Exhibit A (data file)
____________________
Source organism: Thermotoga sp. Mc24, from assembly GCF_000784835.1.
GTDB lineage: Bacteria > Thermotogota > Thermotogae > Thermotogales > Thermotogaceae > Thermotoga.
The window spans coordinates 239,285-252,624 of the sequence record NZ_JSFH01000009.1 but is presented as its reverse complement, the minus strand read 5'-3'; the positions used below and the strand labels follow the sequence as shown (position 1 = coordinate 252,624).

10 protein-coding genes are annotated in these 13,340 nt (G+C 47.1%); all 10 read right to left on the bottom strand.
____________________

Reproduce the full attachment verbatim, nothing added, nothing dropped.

Source organism: Thermotoga sp. Mc24, from assembly GCF_000784835.1.
GTDB lineage: Bacteria > Thermotogota > Thermotogae > Thermotogales > Thermotogaceae > Thermotoga.
The window spans coordinates 239,285-252,624 of the sequence record NZ_JSFH01000009.1 but is presented as its reverse complement, the minus strand read 5'-3'; the positions used below and the strand labels follow the sequence as shown (position 1 = coordinate 252,624).

10 protein-coding genes are annotated in these 13,340 nt (G+C 47.1%); all 10 read right to left on the bottom strand.